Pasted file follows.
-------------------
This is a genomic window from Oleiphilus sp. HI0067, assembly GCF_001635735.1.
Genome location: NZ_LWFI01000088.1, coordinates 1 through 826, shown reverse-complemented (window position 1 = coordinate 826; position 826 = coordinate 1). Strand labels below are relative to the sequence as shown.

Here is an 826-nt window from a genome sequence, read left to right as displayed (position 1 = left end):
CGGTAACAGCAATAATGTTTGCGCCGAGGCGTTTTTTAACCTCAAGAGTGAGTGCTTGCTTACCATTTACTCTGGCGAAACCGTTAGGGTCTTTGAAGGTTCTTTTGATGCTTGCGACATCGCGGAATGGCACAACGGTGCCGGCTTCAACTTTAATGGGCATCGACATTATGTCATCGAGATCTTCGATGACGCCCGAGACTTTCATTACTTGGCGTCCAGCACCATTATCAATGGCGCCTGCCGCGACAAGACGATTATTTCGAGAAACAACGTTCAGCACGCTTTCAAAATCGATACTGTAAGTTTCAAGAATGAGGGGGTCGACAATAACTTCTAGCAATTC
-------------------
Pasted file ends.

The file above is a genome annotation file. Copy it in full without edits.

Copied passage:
This is a genomic window from Oleiphilus sp. HI0067, assembly GCF_001635735.1.
Genome location: NZ_LWFI01000088.1, coordinates 1 through 826, shown reverse-complemented (window position 1 = coordinate 826; position 826 = coordinate 1). Strand labels below are relative to the sequence as shown.

Here is an 826-nt window from a genome sequence, read left to right as displayed (position 1 = left end):
CGGTAACAGCAATAATGTTTGCGCCGAGGCGTTTTTTAACCTCAAGAGTGAGTGCTTGCTTACCATTTACTCTGGCGAAACCGTTAGGGTCTTTGAAGGTTCTTTTGATGCTTGCGACATCGCGGAATGGCACAACGGTGCCGGCTTCAACTTTAATGGGCATCGACATTATGTCATCGAGATCTTCGATGACGCCCGAGACTTTCATTACTTGGCGTCCAGCACCATTATCAATGGCGCCTGCCGCGACAAGACGATTATTTCGAGAAACAACGTTCAGCACGCTTTCAAAATCGATACTGTAAGTTTCAAGAATGAGGGGGTCGACAATAACTTCTAGCAATTC